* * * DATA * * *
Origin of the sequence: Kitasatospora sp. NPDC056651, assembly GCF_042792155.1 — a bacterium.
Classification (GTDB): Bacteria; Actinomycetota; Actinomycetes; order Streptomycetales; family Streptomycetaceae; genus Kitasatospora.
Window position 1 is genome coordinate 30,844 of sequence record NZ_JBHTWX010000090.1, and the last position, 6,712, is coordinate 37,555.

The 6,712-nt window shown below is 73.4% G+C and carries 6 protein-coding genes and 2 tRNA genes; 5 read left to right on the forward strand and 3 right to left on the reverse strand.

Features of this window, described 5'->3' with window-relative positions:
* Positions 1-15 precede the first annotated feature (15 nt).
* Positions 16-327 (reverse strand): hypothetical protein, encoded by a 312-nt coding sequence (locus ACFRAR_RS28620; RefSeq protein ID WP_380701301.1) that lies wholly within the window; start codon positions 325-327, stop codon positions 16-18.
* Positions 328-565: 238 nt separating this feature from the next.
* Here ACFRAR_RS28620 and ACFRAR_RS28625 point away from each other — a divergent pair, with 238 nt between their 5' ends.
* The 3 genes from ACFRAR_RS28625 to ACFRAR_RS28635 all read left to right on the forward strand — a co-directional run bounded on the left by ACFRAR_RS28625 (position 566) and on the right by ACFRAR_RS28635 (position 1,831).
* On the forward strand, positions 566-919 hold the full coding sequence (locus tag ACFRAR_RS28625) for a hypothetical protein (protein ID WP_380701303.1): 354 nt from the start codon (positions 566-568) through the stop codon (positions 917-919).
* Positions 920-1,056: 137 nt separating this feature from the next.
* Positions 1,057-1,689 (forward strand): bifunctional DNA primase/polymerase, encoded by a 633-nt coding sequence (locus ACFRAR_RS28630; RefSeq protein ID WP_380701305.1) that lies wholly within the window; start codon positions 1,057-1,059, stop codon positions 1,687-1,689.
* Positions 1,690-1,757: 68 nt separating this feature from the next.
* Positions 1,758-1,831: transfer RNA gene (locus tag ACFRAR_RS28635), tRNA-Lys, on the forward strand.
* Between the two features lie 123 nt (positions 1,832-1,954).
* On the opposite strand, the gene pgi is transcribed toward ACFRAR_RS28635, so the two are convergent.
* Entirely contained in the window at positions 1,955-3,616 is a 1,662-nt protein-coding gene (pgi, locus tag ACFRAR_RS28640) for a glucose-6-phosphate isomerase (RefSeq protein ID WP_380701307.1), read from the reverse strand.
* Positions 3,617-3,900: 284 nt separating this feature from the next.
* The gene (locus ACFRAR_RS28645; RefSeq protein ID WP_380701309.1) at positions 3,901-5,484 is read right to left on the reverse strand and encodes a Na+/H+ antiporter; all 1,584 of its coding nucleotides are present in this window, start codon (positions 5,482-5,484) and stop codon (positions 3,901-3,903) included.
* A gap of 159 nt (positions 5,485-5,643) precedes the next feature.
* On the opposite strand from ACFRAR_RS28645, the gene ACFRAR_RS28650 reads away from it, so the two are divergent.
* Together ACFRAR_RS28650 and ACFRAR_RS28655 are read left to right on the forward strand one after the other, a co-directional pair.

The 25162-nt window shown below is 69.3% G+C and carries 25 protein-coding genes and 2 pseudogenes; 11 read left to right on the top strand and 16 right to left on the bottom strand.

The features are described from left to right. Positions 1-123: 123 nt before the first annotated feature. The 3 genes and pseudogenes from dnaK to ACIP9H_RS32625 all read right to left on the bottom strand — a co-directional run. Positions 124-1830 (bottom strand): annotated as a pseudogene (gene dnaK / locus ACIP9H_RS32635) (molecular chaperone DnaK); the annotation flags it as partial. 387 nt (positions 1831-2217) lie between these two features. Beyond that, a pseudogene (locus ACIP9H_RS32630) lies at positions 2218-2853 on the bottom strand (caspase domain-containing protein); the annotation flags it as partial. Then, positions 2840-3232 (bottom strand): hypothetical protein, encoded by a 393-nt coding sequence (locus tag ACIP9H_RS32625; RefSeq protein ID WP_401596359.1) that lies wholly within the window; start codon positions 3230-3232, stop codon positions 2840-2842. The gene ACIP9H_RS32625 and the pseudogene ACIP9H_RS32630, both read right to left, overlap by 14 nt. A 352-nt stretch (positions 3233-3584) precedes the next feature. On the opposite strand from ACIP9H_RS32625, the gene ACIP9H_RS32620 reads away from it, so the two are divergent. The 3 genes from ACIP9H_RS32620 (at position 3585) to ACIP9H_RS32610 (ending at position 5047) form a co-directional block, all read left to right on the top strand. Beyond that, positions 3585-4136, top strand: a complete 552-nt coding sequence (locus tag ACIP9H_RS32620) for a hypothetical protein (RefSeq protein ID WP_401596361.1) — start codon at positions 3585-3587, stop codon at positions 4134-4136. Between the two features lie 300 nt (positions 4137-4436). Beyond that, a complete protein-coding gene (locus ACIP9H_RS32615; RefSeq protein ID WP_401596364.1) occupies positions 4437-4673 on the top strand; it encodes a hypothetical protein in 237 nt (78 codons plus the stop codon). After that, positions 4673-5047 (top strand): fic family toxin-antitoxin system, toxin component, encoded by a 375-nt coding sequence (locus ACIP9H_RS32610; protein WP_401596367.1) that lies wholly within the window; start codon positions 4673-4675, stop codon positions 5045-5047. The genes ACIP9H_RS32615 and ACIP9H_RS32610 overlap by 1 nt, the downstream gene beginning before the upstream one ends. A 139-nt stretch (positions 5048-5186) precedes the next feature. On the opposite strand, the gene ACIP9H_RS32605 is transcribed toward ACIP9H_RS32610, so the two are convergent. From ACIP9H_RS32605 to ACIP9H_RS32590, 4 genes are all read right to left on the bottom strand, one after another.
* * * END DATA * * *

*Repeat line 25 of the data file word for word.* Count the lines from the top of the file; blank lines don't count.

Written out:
The features are described from left to right. Positions 1-123: 123 nt before the first annotated feature. The 3 genes and pseudogenes from dnaK to ACIP9H_RS32625 all read right to left on the bottom strand — a co-directional run. Positions 124-1830 (bottom strand): annotated as a pseudogene (gene dnaK / locus ACIP9H_RS32635) (molecular chaperone DnaK); the annotation flags it as partial. 387 nt (positions 1831-2217) lie between these two features. Beyond that, a pseudogene (locus ACIP9H_RS32630) lies at positions 2218-2853 on the bottom strand (caspase domain-containing protein); the annotation flags it as partial. Then, positions 2840-3232 (bottom strand): hypothetical protein, encoded by a 393-nt coding sequence (locus tag ACIP9H_RS32625; RefSeq protein ID WP_401596359.1) that lies wholly within the window; start codon positions 3230-3232, stop codon positions 2840-2842. The gene ACIP9H_RS32625 and the pseudogene ACIP9H_RS32630, both read right to left, overlap by 14 nt. A 352-nt stretch (positions 3233-3584) precedes the next feature. On the opposite strand from ACIP9H_RS32625, the gene ACIP9H_RS32620 reads away from it, so the two are divergent. The 3 genes from ACIP9H_RS32620 (at position 3585) to ACIP9H_RS32610 (ending at position 5047) form a co-directional block, all read left to right on the top strand. Beyond that, positions 3585-4136, top strand: a complete 552-nt coding sequence (locus tag ACIP9H_RS32620) for a hypothetical protein (RefSeq protein ID WP_401596361.1) — start codon at positions 3585-3587, stop codon at positions 4134-4136. Between the two features lie 300 nt (positions 4137-4436). Beyond that, a complete protein-coding gene (locus ACIP9H_RS32615; RefSeq protein ID WP_401596364.1) occupies positions 4437-4673 on the top strand; it encodes a hypothetical protein in 237 nt (78 codons plus the stop codon). After that, positions 4673-5047 (top strand): fic family toxin-antitoxin system, toxin component, encoded by a 375-nt coding sequence (locus ACIP9H_RS32610; protein WP_401596367.1) that lies wholly within the window; start codon positions 4673-4675, stop codon positions 5045-5047. The genes ACIP9H_RS32615 and ACIP9H_RS32610 overlap by 1 nt, the downstream gene beginning before the upstream one ends. A 139-nt stretch (positions 5048-5186) precedes the next feature. On the opposite strand, the gene ACIP9H_RS32605 is transcribed toward ACIP9H_RS32610, so the two are convergent. From ACIP9H_RS32605 to ACIP9H_RS32590, 4 genes are all read right to left on the bottom strand, one after another.